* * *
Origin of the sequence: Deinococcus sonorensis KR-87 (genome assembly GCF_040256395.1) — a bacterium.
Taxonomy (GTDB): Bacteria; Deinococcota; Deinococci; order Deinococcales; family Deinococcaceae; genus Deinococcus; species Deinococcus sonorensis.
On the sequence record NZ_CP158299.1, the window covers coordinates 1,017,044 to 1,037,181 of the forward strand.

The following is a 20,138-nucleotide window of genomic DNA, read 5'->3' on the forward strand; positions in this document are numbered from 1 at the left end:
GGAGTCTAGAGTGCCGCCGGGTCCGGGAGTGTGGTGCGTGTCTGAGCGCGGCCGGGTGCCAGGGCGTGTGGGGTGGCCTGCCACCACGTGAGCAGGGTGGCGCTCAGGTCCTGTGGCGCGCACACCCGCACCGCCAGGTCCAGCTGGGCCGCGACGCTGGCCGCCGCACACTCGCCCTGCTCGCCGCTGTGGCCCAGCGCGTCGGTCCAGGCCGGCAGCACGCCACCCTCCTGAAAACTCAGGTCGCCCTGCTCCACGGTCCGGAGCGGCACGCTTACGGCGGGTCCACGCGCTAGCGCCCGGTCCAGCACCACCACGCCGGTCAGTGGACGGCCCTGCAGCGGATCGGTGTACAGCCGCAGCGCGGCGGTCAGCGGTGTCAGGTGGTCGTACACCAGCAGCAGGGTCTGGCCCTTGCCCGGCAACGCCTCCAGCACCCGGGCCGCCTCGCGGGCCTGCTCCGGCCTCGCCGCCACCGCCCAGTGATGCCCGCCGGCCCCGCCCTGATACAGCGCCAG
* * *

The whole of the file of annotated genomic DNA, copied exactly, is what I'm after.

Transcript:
Origin of the sequence: Deinococcus sonorensis KR-87 (genome assembly GCF_040256395.1) — a bacterium.
Taxonomy (GTDB): Bacteria; Deinococcota; Deinococci; order Deinococcales; family Deinococcaceae; genus Deinococcus; species Deinococcus sonorensis.
On the sequence record NZ_CP158299.1, the window covers coordinates 1,017,044 to 1,037,181 of the forward strand.

The following is a 20,138-nucleotide window of genomic DNA, read 5'->3' on the forward strand; positions in this document are numbered from 1 at the left end:
GGAGTCTAGAGTGCCGCCGGGTCCGGGAGTGTGGTGCGTGTCTGAGCGCGGCCGGGTGCCAGGGCGTGTGGGGTGGCCTGCCACCACGTGAGCAGGGTGGCGCTCAGGTCCTGTGGCGCGCACACCCGCACCGCCAGGTCCAGCTGGGCCGCGACGCTGGCCGCCGCACACTCGCCCTGCTCGCCGCTGTGGCCCAGCGCGTCGGTCCAGGCCGGCAGCACGCCACCCTCCTGAAAACTCAGGTCGCCCTGCTCCACGGTCCGGAGCGGCACGCTTACGGCGGGTCCACGCGCTAGCGCCCGGTCCAGCACCACCACGCCGGTCAGTGGACGGCCCTGCAGCGGATCGGTGTACAGCCGCAGCGCGGCGGTCAGCGGTGTCAGGTGGTCGTACACCAGCAGCAGGGTCTGGCCCTTGCCCGGCAACGCCTCCAGCACCCGGGCCGCCTCGCGGGCCTGCTCCGGCCTCGCCGCCACCGCCCAGTGATGCCCGCCGGCCCCGCCCTGATACAGCGCCAG